Doping in Contest-Like Situations
AbstractIndividuals who compete in a contest-like situation (for example, in sports, in promotion tournaments, or in an appointment contest) may have an incentive to illegally utilize resources in order to improve their relative positions. We analyze such doping within a tournament game between two heterogeneous players. Three major effects are identified which determine a playerâ€™s doping decision â€” a cost effect, a likelihood effect and a windfall-profit effect. Moreover, we discuss whether the favorite or the underdog is more likely to be doped, the impact of doping on overall performance, the influence of increased heterogeneity on doping, the welfare implications of doping, and possible prevention of doping.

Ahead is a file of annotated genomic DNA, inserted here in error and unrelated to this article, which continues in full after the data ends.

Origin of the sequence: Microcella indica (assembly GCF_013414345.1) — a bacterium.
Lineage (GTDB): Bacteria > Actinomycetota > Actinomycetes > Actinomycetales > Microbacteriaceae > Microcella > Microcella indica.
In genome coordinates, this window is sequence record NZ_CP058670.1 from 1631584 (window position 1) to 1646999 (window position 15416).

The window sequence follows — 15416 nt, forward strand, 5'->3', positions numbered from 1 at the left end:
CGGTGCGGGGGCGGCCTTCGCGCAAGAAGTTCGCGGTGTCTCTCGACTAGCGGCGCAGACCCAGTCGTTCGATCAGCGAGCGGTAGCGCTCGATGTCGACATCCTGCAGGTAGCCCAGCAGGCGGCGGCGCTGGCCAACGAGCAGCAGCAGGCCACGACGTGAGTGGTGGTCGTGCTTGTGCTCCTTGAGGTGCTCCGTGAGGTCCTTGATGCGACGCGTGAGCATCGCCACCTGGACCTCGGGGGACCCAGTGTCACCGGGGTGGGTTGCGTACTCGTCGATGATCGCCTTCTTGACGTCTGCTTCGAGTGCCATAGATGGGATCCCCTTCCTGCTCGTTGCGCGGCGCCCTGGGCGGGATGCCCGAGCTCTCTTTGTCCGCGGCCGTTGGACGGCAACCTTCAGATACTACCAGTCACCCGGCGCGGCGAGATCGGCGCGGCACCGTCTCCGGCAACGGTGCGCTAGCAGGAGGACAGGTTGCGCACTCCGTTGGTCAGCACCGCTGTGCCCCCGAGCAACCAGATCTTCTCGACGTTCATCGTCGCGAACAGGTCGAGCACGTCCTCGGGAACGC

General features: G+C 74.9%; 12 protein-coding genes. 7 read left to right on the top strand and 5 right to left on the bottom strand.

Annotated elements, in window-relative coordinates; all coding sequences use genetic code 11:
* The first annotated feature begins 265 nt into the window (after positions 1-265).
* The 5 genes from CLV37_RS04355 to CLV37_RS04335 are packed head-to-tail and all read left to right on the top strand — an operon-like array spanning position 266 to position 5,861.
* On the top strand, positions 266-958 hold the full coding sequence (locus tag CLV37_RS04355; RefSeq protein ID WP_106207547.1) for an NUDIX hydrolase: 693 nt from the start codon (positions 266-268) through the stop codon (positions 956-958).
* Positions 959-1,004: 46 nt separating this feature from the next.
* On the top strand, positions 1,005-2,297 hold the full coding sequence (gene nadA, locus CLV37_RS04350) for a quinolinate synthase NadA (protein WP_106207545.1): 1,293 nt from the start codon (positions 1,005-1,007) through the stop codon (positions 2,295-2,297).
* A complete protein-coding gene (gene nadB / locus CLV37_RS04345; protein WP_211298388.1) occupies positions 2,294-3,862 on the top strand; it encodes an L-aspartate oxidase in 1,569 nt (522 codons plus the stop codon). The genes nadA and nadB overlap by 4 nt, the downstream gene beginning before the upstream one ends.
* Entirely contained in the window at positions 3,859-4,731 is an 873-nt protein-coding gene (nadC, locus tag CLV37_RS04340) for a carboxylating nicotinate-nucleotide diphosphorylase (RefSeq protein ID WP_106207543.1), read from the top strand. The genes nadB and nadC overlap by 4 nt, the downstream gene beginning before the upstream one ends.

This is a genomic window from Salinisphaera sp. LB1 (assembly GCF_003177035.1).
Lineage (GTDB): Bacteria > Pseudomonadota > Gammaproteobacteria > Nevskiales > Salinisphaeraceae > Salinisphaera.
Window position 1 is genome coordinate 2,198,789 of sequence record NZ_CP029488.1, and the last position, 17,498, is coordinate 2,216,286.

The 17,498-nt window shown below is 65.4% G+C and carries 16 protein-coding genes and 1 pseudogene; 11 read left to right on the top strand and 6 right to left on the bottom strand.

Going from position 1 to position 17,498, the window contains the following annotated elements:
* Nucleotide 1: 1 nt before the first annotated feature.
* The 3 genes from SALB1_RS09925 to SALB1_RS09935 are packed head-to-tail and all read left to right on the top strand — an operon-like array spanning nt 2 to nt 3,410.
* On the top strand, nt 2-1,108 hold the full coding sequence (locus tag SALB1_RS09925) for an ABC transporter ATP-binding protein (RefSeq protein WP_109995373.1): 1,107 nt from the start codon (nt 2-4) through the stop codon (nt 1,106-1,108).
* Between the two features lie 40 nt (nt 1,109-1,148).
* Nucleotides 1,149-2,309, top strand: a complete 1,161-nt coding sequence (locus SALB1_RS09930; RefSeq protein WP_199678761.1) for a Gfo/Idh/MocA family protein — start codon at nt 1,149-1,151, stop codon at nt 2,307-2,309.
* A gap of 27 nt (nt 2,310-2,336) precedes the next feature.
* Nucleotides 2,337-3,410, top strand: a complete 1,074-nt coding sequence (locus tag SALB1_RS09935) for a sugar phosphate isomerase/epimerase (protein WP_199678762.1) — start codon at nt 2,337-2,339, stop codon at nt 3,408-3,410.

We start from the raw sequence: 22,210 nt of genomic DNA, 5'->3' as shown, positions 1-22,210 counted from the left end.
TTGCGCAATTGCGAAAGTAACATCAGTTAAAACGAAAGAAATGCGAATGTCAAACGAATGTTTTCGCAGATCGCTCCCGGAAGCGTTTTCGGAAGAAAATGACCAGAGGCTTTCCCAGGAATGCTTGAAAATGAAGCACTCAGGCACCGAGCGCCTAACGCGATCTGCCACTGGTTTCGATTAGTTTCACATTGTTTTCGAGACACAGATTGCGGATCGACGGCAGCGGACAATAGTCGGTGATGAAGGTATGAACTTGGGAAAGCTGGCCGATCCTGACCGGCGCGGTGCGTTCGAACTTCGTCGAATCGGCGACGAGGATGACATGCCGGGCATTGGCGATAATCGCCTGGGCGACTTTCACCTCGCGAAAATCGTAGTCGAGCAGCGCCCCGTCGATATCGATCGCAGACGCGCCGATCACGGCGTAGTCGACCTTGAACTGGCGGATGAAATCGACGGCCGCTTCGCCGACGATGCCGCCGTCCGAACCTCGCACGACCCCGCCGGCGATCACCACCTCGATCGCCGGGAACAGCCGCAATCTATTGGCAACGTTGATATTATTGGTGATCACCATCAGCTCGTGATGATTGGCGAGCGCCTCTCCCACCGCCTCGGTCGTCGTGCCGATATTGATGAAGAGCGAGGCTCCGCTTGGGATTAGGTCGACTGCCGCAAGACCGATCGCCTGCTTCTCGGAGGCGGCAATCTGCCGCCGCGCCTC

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Bibliographic InfoPaper provided by Free University of Berlin, Humboldt University of Berlin, University of Bonn, University of Mannheim, University of Munich in its series Discussion Paper Series of SFB/TR 15 Governance and the Efficiency of Economic Systems with number 46.
Date of creation: May 2005
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contest; doping; drugs; fraud in research; tournament.;
Other versions of this item:
- J3 - Labor and Demographic Economics - - Wages, Compensation, and Labor Costs
- K42 - Law and Economics - - Legal Procedure, the Legal System, and Illegal Behavior - - - Illegal Behavior and the Enforcement of Law
- M5 - Business Administration and Business Economics; Marketing; Accounting - - Personnel Economics
This paper has been announced in the following NEP Reports:
- NEP-ALL-2005-10-29 (All new papers)
- NEP-LAW-2005-10-29 (Law & Economics)
- NEP-SPO-2005-10-29 (Sports & Economics)
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